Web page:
Alito Suggests SCOTUS “Unwilling” To “Bear The Criticism” Of Upholding Use Of Force Eerily Similar To George Floyd
Appeals court ruled no excessive force where arrestee suffocated after being held face down. Rather than deny petition, leaving ruling in place, or taking the case and ruling itself, SCOTUS summarily vacated and remanded. Alito Dissent: “The Court, unfortunately, is unwilling to face up to the choice between denying the petition (and bearing the criticism that would inevitably elicit) and granting plenary review….”
As part of its Order List today, the U.S. Supreme Court issued a per curiam (in the name of the court) decision (pdf.) in Lombardo v. City of St. Louis not only refusing to hear a police use of force case, but also summarily vacating the 8th Circuit decision in favor of the officers and remanding for further findings.
The case was portrayed in the media as a loss for police. And that it was. But it was much more, as the Dissent by Justice Alito, joined by Justices Thomas and Gorsuch made clear.
The case had eery similarities to the George Floyd case, with the deceased restrained face down with pressure placed on this back. The case was in the courts because family members sued for wrongful death. From the decision, here’s the description (emphasis added):
On the afternoon of December 8, 2015, St. Louis police officers arrested Nicholas Gilbert for trespassing in a condemned building and failing to appear in court for a traffic ticket.1 Officers brought him to the St. Louis Metropolitan Police Department’s central station and placed him in a holding cell. At some point, an officer saw Gilbert tie a piece of clothing around the bars of his cell and put it around his neck, in an apparent attempt to hang himself. Three officers responded and entered Gilbert’s cell. One grabbed Gilbert’s wrist to handcuff him, but Gilbert evaded the officer and began to struggle. The three officers brought Gilbert, who was 5’3” and 160 pounds, down to a kneeling position over a concrete bench in the cell and handcuffed his arms behind his back. Gilbert reared back, kicking the officers and hitting his head on the bench. After Gilbert kicked one of the officers in the groin, they called for more help and leg shackles. While Gilbert continued to struggle, two officers shackled his legs together. Emergency medical services personnel were phoned for assistance.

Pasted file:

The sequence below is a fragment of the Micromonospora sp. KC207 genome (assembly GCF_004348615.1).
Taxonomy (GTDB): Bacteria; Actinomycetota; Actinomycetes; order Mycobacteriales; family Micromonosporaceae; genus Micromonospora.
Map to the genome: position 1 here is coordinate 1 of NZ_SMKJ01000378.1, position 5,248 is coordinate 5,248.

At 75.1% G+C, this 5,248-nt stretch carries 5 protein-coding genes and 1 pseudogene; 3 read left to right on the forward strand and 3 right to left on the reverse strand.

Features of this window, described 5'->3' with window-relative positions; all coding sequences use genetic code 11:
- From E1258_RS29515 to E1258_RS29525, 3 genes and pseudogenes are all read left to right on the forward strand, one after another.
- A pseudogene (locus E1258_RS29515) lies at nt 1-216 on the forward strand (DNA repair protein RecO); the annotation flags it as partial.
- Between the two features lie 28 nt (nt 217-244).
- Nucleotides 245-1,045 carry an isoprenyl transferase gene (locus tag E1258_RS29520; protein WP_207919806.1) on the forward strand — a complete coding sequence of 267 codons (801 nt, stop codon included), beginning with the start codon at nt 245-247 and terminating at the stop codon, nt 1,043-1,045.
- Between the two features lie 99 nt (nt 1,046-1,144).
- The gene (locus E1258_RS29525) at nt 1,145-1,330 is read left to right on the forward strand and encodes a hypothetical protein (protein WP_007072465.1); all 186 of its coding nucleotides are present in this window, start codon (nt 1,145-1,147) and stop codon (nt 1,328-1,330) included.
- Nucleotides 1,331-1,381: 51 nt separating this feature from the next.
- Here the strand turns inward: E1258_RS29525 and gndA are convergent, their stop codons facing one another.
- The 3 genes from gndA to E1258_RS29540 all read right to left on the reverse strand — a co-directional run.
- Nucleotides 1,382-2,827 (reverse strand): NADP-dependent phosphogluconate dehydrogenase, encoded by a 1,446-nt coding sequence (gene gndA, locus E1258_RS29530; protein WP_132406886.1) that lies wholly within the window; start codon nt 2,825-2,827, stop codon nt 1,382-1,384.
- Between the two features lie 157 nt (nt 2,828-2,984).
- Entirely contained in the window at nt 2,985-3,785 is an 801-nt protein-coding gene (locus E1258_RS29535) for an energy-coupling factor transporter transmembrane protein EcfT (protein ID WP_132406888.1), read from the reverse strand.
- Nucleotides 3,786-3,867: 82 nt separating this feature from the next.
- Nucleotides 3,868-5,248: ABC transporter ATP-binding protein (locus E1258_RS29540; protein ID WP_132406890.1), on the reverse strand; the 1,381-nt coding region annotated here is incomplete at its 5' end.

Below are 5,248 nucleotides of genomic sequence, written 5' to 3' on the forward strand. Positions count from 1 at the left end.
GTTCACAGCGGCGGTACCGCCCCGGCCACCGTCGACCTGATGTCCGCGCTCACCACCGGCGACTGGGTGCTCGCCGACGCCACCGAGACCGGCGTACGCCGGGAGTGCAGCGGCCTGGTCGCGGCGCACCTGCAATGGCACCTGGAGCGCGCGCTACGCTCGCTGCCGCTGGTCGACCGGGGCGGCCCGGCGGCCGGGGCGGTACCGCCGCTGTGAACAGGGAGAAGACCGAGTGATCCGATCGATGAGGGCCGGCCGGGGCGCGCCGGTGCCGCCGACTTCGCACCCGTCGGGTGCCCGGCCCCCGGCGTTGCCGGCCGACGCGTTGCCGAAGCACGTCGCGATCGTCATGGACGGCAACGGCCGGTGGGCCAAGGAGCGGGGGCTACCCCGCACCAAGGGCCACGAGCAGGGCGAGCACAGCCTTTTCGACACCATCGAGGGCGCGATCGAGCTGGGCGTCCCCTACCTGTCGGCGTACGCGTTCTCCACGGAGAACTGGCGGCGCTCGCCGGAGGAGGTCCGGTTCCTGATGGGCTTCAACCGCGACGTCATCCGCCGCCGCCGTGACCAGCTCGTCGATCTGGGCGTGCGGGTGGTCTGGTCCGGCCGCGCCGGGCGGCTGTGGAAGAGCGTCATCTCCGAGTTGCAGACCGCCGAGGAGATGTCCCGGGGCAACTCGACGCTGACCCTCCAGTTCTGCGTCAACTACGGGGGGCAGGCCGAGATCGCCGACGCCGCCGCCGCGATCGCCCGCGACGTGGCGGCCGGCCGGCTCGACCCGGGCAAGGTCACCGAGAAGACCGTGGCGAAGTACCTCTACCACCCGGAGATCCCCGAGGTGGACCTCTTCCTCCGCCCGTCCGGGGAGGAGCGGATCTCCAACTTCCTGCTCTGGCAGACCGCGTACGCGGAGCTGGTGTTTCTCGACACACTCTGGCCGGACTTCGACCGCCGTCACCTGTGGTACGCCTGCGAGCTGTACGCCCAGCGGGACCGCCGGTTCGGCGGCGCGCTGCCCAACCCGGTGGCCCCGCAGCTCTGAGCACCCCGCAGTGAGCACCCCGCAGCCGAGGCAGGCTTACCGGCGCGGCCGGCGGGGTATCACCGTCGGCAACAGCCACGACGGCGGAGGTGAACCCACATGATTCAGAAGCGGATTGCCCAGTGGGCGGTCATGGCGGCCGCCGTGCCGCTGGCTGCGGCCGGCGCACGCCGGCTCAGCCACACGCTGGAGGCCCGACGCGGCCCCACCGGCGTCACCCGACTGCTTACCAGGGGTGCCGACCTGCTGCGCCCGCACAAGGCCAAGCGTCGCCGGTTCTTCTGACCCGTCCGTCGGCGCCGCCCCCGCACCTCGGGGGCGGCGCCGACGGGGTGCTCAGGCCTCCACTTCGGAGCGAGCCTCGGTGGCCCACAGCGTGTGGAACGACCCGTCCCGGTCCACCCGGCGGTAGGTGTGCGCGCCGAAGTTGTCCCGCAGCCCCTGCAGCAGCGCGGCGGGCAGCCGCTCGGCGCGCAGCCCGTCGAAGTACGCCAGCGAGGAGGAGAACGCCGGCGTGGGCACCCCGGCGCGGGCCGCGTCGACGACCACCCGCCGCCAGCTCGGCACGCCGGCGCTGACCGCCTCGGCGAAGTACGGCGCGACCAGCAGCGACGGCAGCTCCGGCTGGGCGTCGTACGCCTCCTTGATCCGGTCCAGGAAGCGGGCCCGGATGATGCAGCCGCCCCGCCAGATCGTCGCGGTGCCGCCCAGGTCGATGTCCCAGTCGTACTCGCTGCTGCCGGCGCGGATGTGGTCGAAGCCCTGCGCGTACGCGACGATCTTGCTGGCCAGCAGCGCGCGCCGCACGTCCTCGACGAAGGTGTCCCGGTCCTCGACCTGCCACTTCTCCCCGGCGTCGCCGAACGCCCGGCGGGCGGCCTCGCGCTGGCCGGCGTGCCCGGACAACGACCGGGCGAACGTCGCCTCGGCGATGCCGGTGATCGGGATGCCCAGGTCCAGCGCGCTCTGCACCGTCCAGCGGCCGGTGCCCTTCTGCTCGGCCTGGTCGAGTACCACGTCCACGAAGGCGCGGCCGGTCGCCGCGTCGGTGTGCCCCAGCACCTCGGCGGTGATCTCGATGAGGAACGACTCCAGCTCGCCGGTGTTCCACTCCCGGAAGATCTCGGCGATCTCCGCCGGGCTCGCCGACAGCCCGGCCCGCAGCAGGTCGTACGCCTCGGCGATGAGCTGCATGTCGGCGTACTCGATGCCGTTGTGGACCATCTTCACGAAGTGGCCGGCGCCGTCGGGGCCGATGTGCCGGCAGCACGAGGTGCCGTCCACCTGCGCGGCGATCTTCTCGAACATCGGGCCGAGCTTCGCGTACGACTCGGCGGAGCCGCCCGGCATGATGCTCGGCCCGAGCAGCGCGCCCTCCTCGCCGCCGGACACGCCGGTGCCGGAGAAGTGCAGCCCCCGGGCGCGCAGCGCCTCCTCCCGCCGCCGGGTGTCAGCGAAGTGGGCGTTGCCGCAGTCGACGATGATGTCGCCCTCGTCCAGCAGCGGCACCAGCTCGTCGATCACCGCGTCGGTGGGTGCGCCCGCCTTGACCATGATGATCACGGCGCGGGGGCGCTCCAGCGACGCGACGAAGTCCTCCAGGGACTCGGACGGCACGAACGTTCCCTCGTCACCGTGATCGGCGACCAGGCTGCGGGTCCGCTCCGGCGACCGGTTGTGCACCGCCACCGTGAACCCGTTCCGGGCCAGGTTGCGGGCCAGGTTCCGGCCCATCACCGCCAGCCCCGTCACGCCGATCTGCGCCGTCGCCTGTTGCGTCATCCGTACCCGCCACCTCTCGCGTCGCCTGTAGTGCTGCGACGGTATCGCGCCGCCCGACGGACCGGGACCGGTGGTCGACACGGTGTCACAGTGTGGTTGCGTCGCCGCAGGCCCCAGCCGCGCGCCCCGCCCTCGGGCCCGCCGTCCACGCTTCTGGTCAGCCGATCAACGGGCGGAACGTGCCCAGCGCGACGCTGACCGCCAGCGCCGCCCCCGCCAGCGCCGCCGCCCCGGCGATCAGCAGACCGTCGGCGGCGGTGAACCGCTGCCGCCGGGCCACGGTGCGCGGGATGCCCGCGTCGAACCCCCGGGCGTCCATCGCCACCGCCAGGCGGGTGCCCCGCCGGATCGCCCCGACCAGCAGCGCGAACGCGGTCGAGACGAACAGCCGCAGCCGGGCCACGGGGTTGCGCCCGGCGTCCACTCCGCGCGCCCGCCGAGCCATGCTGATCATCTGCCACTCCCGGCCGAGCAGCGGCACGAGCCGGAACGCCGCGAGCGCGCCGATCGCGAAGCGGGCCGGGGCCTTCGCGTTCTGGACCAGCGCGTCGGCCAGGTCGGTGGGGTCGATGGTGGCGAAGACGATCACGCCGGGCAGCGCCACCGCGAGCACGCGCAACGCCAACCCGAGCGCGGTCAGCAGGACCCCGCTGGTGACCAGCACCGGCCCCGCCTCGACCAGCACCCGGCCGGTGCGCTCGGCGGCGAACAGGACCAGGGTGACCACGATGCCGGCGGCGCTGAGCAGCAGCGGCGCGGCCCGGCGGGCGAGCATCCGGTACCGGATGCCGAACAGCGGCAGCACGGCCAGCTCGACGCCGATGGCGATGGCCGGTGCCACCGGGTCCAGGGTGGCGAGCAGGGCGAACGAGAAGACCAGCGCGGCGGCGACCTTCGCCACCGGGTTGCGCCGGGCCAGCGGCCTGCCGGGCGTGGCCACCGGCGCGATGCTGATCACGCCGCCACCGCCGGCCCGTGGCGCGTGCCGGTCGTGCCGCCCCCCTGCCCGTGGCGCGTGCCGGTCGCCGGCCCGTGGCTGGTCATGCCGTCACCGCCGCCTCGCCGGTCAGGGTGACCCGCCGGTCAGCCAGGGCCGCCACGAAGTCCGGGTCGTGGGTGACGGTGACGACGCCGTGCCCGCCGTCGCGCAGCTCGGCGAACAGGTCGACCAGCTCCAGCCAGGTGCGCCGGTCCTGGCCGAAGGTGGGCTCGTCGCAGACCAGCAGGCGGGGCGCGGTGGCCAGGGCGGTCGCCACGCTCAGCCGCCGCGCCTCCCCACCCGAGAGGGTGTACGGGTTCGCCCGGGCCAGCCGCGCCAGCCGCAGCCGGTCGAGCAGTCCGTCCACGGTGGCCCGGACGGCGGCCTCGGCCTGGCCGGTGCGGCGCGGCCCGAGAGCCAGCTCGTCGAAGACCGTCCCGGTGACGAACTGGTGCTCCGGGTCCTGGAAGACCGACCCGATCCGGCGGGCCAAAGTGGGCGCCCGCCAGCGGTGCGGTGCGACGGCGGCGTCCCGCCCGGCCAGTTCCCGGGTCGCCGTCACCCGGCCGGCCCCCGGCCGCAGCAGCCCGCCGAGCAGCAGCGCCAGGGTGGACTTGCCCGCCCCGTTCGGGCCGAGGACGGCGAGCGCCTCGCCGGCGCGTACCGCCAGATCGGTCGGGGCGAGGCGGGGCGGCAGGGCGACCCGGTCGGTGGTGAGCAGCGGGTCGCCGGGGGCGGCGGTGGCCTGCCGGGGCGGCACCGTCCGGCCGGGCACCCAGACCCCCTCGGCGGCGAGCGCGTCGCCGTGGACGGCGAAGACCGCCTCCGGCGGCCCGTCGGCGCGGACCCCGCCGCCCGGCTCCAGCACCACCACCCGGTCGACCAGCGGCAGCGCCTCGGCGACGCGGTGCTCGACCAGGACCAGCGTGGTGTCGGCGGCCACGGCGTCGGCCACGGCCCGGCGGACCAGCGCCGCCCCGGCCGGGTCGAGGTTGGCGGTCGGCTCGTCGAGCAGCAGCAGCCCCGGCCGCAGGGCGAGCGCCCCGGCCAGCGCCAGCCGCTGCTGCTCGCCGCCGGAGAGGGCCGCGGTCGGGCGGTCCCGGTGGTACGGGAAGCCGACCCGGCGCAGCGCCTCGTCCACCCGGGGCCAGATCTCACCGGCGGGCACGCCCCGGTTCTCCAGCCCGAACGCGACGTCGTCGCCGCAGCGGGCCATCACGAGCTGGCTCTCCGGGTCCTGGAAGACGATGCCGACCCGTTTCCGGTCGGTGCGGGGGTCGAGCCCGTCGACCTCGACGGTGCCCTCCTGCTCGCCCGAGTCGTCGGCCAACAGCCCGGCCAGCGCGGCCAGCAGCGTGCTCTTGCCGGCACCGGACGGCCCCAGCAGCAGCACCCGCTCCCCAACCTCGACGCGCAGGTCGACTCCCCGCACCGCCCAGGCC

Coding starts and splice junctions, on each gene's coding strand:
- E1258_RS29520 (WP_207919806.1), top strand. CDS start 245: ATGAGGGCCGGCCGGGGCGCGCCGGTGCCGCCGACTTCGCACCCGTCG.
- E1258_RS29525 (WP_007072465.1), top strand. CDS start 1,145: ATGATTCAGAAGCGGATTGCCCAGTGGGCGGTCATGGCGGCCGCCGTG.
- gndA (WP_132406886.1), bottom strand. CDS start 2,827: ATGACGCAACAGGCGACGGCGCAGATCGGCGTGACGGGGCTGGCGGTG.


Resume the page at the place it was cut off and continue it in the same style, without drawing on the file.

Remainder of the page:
Several more officers responded. They relieved two of the original three officers, leaving six officers in the cell with Gilbert, who was now handcuffed and in leg irons. The officers moved Gilbert to a prone position, face down on the floor. Three officers held Gilbert’s limbs down at the shoulders, biceps, and legs. At least one other placed pressure on Gilbert’s back and torso. Gilbert tried to raise his chest, saying, “‘It hurts. Stop.’” Lombardo v. Saint Louis City, 361 F. Supp. 3d 882, 898 (ED Mo. 2019).
After 15 minutes of struggling in this position, Gilbert’s breathing became abnormal and he stopped moving. The officers rolled Gilbert onto his side and then his back to check for a pulse. Finding none, they performed chest compressions and rescue breathing. An ambulance eventually transported Gilbert to the hospital, where he was pronounced dead.
The officers successfully defended the claims in the lower courts, with the Court of Appeals finding no unconstitutionally excessive force under existing law (emphasis added):
Gilbert’s parents sued, alleging that the officers had used excessive force against him. The District Court granted summary judgment in favor of the officers, concluding that they were entitled to qualified immunity because they did not violate a constitutional right that was clearly established at the time of the incident. Id., at 895. The U. S. Court of Appeals for the Eighth Circuit affirmed on different grounds, holding that the officers did not apply unconstitutionally excessive force against Gilbert. 956 F. 3d 1009, 1014 (2020)